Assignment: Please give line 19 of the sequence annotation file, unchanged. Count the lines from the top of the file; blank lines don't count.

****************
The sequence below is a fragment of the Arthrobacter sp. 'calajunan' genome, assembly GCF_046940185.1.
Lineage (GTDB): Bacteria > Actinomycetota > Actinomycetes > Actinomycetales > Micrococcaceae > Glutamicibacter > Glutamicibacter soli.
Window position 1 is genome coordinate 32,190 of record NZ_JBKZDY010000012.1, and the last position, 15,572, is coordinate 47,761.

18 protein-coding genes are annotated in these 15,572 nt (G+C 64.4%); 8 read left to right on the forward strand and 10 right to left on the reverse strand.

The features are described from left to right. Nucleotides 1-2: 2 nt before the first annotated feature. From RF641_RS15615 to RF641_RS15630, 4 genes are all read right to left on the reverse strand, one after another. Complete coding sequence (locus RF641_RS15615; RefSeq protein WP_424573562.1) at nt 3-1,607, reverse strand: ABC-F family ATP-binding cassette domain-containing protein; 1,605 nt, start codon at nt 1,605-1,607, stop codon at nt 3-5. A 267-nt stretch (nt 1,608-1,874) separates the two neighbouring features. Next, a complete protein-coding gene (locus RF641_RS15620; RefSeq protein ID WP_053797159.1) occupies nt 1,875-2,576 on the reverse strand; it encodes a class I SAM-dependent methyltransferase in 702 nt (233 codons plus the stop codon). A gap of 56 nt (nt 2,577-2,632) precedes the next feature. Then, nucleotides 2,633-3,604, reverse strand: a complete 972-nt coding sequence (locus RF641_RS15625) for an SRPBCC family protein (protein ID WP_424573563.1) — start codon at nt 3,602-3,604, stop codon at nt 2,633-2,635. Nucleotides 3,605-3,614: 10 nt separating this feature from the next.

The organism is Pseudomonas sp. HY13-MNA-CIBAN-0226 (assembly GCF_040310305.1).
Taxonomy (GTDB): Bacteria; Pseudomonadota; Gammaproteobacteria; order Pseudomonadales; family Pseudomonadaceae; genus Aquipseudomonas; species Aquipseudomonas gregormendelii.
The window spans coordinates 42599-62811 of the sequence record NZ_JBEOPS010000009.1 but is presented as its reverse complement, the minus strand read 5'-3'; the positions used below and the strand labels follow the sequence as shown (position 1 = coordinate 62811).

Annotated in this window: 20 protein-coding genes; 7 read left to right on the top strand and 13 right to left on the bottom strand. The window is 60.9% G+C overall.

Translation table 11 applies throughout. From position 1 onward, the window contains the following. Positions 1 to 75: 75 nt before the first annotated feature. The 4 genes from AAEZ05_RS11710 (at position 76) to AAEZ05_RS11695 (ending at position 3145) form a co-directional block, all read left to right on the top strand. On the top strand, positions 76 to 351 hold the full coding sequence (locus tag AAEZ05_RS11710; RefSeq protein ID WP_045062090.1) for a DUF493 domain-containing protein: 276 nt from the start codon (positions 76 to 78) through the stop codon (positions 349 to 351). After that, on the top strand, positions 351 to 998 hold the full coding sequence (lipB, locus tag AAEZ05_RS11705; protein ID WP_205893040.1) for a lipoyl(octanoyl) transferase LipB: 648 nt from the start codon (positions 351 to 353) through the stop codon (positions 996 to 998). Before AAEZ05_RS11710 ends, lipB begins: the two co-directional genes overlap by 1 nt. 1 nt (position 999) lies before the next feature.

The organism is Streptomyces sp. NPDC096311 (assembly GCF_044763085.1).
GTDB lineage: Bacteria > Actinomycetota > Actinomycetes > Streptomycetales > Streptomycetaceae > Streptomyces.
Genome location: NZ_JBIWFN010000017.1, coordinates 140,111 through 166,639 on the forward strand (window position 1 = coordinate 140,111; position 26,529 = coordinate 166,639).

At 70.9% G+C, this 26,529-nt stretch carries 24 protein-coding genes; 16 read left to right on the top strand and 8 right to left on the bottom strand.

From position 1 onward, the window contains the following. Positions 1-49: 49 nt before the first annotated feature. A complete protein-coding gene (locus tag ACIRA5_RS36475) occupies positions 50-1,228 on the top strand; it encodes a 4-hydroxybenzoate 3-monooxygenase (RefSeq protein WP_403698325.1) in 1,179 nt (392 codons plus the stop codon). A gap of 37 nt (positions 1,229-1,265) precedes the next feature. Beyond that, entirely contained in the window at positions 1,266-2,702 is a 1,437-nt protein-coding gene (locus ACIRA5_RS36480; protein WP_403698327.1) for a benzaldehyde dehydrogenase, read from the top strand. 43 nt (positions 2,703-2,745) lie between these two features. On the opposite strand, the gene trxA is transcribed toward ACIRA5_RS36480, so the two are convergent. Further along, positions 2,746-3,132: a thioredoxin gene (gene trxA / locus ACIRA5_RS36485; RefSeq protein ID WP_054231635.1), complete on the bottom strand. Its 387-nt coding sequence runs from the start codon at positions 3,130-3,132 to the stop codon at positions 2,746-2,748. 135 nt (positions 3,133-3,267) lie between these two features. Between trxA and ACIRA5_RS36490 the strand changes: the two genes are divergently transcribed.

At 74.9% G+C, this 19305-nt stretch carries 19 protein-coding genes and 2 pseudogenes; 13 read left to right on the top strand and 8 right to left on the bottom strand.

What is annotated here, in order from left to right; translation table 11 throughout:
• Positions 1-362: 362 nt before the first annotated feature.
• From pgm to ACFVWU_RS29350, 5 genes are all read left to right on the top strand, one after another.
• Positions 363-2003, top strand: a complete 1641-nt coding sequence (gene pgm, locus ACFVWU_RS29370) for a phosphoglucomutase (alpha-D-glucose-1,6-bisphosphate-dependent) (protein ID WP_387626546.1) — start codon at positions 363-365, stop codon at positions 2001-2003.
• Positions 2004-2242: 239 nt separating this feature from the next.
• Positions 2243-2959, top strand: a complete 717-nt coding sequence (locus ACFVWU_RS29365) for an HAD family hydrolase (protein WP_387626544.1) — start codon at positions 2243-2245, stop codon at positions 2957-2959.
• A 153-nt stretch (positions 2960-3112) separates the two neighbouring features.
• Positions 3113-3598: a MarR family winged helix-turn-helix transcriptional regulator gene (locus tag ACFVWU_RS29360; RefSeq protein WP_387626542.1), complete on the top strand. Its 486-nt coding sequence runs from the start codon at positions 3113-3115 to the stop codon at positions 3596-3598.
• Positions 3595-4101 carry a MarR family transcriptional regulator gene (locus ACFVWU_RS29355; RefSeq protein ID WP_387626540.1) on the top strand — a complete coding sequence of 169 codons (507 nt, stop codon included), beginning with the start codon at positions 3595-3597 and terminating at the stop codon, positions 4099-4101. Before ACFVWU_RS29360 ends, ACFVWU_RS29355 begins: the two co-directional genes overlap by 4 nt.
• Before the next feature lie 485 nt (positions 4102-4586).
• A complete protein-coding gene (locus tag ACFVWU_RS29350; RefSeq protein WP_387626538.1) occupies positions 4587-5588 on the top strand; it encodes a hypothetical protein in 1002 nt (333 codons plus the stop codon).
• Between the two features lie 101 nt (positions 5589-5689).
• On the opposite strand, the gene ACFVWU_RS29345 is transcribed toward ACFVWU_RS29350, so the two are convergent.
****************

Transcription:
• From pgm to ACFVWU_RS29350, 5 genes are all read left to right on the top strand, one after another.